University of Melbourne’s Return to Country program celebrates the genius of Indigenous engineering: ABC News

ABC Western Plains / By Jess McGuire and Jenaya Gibbs-Muir

The Brewarrina fish traps were added to the National Heritage List in 2005.(Supplied: NSW government)

For thousands of years, carefully placed rocks in rivers and creeks have created fish and eel traps that have fed generations of Indigenous families all over Australia. 

Some examples of such early Indigenous engineering still exist today and have been recognised nationally and globally as protected heritage sites.

When engineer Joseph West, a Murawarri man, looks at the heritage-listed Brewarrina fish traps (Baiame’s Ngunnhu) in north-west New South Wales, he sees more than just a few rocks in a river.

He sees ancient ingenuity that could help solve problems in rural and remote Indigenous communities today.

And he sees a way to inspire a new generation of Indigenous engineers and STEM experts, as part of a Return to Country program at the University of Melbourne that aims to help Aboriginal students stay connected to their communities.

man and woman standing alongside river looking over the ponds
Dr Joseph West took students to the Brewarrina fish traps as part of the Return to Country program.(Supplied: University of Melbourne)

Dr West, the university’s Associate Dean (Indigenous) with the Faculty of Engineering and Information Technology, hopes taking students onto country to see traditional structures like the Brewarrina fish traps will also motivate them to create innovative projects to benefit regional and rural communities.

“[The fish trap] is really an amazing engineering structure, which has stood the test of time,” he said.

“As an engineer myself, I could only dream of creating something that lasts thousands and thousands of years, even to the point where early last year, people were still catching fish from those fish traps.”

A man wearing spectacles and a scarf stands outside a sandstone building.
Joseph West says Indigenous thinking should be part of the engineering curriculum.(Supplied)

Dr West’s own journey towards engineering started by chance when, as a teenager in Bourke in western NSW, he saw an army truck parked across the road from Bourke High School and wandered over to have a chat.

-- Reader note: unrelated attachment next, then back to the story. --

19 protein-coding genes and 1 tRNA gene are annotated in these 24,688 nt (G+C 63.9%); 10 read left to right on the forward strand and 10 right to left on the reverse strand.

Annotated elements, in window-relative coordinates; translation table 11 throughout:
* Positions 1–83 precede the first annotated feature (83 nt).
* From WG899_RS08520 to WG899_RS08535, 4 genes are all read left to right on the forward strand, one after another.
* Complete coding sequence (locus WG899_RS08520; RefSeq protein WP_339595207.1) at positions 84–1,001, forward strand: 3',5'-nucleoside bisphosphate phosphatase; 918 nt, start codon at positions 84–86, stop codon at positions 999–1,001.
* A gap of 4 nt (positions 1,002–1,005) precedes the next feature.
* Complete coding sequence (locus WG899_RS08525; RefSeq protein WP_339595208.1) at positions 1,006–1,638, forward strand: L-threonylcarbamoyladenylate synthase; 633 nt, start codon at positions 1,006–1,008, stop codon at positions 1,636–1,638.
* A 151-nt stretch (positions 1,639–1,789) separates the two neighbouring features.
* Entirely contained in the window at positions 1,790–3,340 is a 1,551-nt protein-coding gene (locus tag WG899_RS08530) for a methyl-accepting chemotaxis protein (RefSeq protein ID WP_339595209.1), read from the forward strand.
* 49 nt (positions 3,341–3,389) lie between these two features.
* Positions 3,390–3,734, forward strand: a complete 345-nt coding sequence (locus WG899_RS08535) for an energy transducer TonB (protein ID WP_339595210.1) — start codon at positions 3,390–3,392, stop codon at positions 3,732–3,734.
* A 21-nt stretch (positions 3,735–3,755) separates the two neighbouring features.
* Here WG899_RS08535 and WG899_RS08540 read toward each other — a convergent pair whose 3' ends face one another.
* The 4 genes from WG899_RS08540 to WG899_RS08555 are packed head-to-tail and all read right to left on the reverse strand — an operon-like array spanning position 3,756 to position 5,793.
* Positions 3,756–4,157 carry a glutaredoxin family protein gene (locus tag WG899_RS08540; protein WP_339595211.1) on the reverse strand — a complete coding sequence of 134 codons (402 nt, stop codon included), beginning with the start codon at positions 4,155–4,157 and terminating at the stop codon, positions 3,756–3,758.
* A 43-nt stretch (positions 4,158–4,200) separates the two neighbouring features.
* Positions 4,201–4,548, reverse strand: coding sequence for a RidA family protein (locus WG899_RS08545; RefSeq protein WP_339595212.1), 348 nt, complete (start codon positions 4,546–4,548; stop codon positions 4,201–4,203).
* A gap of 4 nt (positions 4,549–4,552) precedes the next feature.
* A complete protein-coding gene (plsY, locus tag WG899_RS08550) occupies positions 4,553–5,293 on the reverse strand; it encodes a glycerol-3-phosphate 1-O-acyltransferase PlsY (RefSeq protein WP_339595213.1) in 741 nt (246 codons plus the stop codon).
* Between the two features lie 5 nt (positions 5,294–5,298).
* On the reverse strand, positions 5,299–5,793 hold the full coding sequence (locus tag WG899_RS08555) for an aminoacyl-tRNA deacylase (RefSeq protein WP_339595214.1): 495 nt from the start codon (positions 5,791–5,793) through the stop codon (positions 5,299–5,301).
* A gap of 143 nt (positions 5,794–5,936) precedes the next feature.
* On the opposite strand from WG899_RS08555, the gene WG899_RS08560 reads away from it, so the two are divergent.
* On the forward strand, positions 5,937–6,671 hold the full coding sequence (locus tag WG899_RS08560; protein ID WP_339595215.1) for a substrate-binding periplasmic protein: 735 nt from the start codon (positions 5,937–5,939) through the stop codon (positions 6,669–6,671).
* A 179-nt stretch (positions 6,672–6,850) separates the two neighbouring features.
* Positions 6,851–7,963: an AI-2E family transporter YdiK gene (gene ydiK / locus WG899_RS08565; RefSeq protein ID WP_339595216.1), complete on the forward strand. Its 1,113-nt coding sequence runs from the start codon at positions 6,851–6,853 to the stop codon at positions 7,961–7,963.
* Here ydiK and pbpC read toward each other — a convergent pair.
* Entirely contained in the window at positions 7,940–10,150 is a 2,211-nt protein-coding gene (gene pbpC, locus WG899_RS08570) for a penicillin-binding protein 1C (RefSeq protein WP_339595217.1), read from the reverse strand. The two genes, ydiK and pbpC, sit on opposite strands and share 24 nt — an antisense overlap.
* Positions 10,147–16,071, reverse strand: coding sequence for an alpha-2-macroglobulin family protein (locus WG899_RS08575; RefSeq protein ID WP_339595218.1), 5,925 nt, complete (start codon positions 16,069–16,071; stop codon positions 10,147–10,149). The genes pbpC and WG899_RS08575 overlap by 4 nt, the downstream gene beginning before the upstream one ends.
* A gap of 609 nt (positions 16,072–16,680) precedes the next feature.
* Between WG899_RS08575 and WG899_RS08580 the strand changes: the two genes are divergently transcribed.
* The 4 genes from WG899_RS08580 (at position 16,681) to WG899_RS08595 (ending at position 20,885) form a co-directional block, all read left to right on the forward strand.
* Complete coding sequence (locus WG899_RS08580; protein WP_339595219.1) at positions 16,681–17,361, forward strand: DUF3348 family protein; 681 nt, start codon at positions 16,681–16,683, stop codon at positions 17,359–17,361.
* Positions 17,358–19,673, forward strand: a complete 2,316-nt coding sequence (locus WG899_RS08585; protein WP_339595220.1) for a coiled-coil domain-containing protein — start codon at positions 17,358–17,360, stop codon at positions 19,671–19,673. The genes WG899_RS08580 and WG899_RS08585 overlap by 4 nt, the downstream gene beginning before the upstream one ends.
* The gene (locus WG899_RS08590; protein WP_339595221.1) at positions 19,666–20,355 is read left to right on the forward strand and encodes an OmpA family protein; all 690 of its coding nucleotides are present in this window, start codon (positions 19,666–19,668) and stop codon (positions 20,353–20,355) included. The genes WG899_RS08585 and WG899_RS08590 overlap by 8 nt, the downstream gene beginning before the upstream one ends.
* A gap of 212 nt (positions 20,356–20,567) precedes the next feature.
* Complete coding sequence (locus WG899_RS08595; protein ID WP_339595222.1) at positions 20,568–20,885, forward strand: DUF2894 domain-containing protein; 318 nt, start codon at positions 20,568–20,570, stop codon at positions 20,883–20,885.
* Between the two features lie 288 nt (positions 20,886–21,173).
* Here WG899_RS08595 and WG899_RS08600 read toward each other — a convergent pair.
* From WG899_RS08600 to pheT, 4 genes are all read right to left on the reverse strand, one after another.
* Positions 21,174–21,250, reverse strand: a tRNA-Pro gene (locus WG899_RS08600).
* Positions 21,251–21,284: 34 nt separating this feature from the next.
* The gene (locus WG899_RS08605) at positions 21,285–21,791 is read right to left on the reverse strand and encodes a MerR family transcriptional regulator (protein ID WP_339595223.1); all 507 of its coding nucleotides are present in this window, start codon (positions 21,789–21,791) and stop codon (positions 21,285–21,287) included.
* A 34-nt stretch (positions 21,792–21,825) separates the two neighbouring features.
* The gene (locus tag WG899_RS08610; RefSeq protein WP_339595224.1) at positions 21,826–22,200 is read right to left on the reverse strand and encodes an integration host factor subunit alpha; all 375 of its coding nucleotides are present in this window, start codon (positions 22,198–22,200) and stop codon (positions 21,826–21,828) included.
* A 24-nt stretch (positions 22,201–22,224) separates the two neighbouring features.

That conversation led to him joining the army.

“Since that day, I got my engineering degree while serving in the army and did my PhD after leaving regular service,” Dr West said.

Recently, Dr West returned to his old high school to launch the Return to Country program, and took engineering students to view the fish traps, which are believed to be at least 3,000 years old and were heritage-listed in 2005.

“For engineers who are Indigenous, it provides a massive opportunity for them to bring their community challenges, issues and futures into the modern technology space, and bring those modern technologies back,” Dr West said. 

“Who better to design a new solution for a local issue to deal with water, or resources or energy than an Indigenous person from that community?” he said.

A wide river with weaving rock formations visable on the surface and trees on the embankment.
The Brewarriana fish traps are believed to be at least 3,000 years old.(Four Corners: Dylan Anderson)

Inspiration for all outback kids 

Dr West said the Return to Country program gave students the chance to return to First Nations communities and show how STEM subjects could bring new opportunities to children in the outback.

“I’m talking about everyone in the remote rural communities, not just Indigenous people,” he said.